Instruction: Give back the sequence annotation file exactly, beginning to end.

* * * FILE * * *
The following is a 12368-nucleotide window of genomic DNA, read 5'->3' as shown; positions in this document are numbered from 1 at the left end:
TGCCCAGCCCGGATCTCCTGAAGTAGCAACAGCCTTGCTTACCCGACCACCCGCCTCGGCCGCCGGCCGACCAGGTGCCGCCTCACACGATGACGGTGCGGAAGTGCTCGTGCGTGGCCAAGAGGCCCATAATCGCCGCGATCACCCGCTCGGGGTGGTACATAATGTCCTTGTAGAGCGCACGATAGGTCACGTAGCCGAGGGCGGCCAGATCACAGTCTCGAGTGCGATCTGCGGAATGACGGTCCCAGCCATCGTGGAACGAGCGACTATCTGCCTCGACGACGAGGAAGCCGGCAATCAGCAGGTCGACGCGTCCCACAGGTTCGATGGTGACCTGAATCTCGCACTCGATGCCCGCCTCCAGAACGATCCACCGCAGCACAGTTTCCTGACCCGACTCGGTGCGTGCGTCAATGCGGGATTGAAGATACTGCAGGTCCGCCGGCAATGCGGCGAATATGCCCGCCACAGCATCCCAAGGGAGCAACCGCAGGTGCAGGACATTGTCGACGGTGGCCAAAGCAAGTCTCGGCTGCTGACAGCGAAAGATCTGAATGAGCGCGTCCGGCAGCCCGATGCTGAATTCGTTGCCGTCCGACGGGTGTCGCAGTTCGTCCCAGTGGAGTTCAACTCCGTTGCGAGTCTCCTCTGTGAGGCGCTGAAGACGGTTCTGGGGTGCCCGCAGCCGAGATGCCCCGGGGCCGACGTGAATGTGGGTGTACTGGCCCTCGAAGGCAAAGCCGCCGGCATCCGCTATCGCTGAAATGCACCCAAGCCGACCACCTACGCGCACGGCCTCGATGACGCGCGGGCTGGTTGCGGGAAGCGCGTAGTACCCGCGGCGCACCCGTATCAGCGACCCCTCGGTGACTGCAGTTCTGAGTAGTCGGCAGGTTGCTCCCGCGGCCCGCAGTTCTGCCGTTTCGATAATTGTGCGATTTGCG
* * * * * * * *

The following is a 12368-nucleotide window of genomic DNA, read 5'->3' as shown; positions in this document are numbered from 1 at the left end:
TGCCCAGCCCGGATCTCCTGAAGTAGCAACAGCCTTGCTTACCCGACCACCCGCCTCGGCCGCCGGCCGACCAGGTGCCGCCTCACACGATGACGGTGCGGAAGTGCTCGTGCGTGGCCAAGAGGCCCATAATCGCCGCGATCACCCGCTCGGGGTGGTACATAATGTCCTTGTAGAGCGCACGATAGGTCACGTAGCCGAGGGCGGCCAGATCACAGTCTCGAGTGCGATCTGCGGAATGACGGTCCCAGCCATCGTGGAACGAGCGACTATCTGCCTCGACGACGAGGAAGCCGGCAATCAGCAGGTCGACGCGTCCCACAGGTTCGATGGTGACCTGAATCTCGCACTCGATGCCCGCCTCCAGAACGATCCACCGCAGCACAGTTTCCTGACCCGACTCGGTGCGTGCGTCAATGCGGGATTGAAGATACTGCAGGTCCGCCGGCAATGCGGCGAATATGCCCGCCACAGCATCCCAAGGGAGCAACCGCAGGTGCAGGACATTGTCGACGGTGGCCAAAGCAAGTCTCGGCTGCTGACAGCGAAAGATCTGAATGAGCGCGTCCGGCAGCCCGATGCTGAATTCGTTGCCGTCCGACGGGTGTCGCAGTTCGTCCCAGTGGAGTTCAACTCCGTTGCGAGTCTCCTCTGTGAGGCGCTGAAGACGGTTCTGGGGTGCCCGCAGCCGAGATGCCCCGGGGCCGACGTGAATGTGGGTGTACTGGCCCTCGAAGGCAAAGCCGCCGGCATCCGCTATCGCTGAAATGCACCCAAGCCGACCACCTACGCGCACGGCCTCGATGACGCGCGGGCTGGTTGCGGGAAGCGCGTAGTACCCGCGGCGCACCCGTATCAGCGACCCCTCGGTGACTGCAGTTCTGAGTAGTCGGCAGGTTGCTCCCGCGGCCCGCAGTTCTGCCGTTTCGATAATTGTGCGATTTGCG